Rating: 4 / 5
First, know I only review a backpack after I’ve used the heck out of it. We’ve carried my pack (2006 Aether 60) and my wife’s pack (2006 Ariel 65) eight-weeks hiking through Europe’s Alps, and on countless hikes and climbs throughout California; we’ve used them with loads ranging from only a few pounds up to forty pounds of gear, through rain and snow both at sea level and at 15,000 feet. We know the pro’s/con’s of these packs.
Summary: Aether 60 is a good pack, but not best-in-class because it lacks a zippered access at the bottom forcing you to inconveniently remove everything from the pack just to reach an item at the bottom, and it becomes somewhat uncomfortable when loaded up. I’m slightly overweight at 6’ tall and 210 pounds and found the hip belt wasn’t as comfortable as many claim. When loaded with more than about 25lbs (admittedly above the “recommended carry range” for this pack) the hip belt has less cushion than optimal (cuts into the hips somewhat) and tends to slide down over the hips, even though the pack was custom-fitted and belt heat-molded at time-of-purchase. Somewhat more expensive packs (compare to Gregory products, for example) have hip belts more comfortable for bulkier body types like mine, but those suspensions also increase pack weight. Hikers with leaner body types, with a more well-defined hip outline may find the Aether hip belt to be very comfortable. While the Aether 60 has no fatal flaws, hikers should also evaluate competitor products, or within the Osprey line consider the Aether 70 because it does have a zippered main bag access at the bottom, and comes with a detachable Top Pocket/Lumber Pack. Also, if you’re seeking a pack to carry everything for a multi-week trip, you’ll need the extra storage of the Aether 70, or something even larger. We found both the Aether 60 & Ariel 65 too small for a backpacking trip through Europe, and I should note we did not carry any tent or sleeping gear.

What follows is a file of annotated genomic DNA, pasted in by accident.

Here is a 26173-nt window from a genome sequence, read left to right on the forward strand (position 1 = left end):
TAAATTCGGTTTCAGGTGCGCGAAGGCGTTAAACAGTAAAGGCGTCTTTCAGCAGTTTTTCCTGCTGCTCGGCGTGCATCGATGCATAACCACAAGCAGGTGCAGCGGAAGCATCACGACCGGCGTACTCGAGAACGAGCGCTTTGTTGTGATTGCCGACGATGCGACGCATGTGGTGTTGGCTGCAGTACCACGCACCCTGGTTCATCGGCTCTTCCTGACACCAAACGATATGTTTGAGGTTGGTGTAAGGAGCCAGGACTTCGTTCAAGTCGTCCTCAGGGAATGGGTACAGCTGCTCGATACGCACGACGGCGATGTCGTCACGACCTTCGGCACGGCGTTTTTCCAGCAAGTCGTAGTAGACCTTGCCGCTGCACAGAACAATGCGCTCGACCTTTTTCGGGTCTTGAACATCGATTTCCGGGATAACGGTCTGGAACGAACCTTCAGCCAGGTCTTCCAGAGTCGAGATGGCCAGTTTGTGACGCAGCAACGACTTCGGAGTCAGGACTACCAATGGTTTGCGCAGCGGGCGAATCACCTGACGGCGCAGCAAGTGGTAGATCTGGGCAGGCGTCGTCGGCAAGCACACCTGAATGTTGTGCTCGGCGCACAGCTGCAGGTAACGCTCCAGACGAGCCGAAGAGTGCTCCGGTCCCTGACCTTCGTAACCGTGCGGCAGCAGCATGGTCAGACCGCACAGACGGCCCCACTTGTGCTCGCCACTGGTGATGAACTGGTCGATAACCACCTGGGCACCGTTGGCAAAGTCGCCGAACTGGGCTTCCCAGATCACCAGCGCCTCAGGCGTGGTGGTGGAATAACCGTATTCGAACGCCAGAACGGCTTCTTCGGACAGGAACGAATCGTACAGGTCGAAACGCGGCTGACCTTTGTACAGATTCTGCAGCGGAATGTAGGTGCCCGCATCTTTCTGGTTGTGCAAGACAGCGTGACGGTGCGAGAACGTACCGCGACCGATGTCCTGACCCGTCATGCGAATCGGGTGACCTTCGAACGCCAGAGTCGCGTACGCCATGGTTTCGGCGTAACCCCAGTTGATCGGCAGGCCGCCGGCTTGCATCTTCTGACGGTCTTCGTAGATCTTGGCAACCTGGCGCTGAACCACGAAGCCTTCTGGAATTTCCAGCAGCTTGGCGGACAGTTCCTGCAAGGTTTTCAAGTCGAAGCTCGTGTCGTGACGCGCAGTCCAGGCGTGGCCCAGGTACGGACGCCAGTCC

• I did NOT have the problem noted by another reviewer: “At the bottom of the pack where the seam joins together there is a piece of plastic for support. This piece of plastic presses against you and makes for a very uncomfortable ride.”
• Another reviewer complained about the Aether’s non-removable “sewn-in-hip belt.” This is incorrect because the Aether 60 has a removable hip belt, which I have in fact removed and replaced already on my pack with a large sized belt.
• The deep elastic side pockets + side carry loops on the Aether are very handy, securely holding even large items such as 22” (collapsed) camera tripods or a pair of 28” (collapsed) hiking poles.
• This pack’s camel pocket is a perfect match to the Camelbak products and we found the Stoaway/ UnBottle 100 oz to be a perfect companion to the Aether 60/Aether 70.
• It is true as many of written that the Aether series is exceptional not only for lightness but for flexibility in holding its shape as a day-pack, not flopping around when under-loaded with as little as a few pounds.
• We did buy the Airporter LZ, thought the product somewhat overpriced, but it did work well as a cover to protect our packs when checked as luggage during air travel.